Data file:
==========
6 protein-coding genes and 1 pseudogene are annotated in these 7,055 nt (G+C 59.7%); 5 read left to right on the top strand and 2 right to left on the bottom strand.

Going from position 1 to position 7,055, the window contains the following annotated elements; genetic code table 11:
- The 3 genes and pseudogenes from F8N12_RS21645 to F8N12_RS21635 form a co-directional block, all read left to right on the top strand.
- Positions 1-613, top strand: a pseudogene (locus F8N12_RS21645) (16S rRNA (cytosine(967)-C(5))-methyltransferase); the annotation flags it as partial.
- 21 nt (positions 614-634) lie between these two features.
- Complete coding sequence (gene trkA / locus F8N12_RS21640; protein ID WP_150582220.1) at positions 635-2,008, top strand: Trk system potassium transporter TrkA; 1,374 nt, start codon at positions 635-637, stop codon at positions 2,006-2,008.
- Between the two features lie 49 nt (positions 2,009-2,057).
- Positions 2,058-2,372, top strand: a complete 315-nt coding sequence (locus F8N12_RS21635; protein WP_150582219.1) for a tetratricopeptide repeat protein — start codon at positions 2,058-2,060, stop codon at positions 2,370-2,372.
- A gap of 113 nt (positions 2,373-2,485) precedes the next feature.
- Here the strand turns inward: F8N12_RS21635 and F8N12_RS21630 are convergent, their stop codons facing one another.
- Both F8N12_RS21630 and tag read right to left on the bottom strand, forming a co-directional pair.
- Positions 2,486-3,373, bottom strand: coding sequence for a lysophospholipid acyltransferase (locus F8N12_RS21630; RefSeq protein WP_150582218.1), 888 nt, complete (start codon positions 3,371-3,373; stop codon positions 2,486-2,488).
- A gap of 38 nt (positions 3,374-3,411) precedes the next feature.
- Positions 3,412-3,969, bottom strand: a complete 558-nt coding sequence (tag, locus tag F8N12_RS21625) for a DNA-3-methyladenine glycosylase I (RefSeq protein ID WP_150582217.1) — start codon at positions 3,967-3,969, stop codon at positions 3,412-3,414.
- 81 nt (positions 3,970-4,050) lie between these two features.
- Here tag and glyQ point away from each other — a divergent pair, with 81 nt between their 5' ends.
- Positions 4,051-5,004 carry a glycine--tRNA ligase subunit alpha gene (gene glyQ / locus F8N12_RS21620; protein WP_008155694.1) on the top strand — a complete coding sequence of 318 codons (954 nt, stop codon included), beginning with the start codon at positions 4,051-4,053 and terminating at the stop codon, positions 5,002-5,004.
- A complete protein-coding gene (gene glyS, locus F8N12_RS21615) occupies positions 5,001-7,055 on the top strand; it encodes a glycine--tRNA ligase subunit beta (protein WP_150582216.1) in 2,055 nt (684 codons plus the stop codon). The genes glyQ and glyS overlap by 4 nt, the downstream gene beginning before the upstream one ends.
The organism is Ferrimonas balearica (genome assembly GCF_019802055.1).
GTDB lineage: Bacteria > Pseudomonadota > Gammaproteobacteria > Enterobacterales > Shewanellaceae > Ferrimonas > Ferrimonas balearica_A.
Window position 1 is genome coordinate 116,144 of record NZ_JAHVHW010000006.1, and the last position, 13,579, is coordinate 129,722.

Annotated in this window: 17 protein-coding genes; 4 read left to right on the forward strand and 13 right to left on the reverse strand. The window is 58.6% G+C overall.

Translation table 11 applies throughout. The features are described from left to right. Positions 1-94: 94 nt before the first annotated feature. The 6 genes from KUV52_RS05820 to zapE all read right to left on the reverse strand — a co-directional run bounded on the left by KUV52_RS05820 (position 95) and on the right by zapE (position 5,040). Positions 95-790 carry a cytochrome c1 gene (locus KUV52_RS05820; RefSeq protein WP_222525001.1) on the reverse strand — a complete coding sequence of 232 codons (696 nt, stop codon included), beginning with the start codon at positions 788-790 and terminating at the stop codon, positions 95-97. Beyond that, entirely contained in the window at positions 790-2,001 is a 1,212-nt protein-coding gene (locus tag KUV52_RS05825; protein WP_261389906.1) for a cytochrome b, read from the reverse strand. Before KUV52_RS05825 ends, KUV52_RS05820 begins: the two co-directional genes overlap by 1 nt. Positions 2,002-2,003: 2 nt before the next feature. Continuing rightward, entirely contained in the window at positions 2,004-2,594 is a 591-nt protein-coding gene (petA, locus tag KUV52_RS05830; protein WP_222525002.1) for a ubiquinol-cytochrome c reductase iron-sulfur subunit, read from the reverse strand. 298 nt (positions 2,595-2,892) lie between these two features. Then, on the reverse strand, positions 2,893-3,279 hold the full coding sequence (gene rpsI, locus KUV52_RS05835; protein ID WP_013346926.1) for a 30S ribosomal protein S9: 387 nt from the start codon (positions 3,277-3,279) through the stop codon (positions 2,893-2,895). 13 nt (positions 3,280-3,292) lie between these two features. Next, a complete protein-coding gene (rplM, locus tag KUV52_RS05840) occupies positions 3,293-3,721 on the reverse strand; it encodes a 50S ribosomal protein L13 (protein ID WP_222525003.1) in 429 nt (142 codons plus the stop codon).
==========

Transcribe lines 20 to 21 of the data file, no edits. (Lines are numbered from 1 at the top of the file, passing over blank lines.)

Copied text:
GTDB lineage: Bacteria > Pseudomonadota > Gammaproteobacteria > Enterobacterales > Shewanellaceae > Ferrimonas > Ferrimonas balearica_A.
Window position 1 is genome coordinate 116,144 of record NZ_JAHVHW010000006.1, and the last position, 13,579, is coordinate 129,722.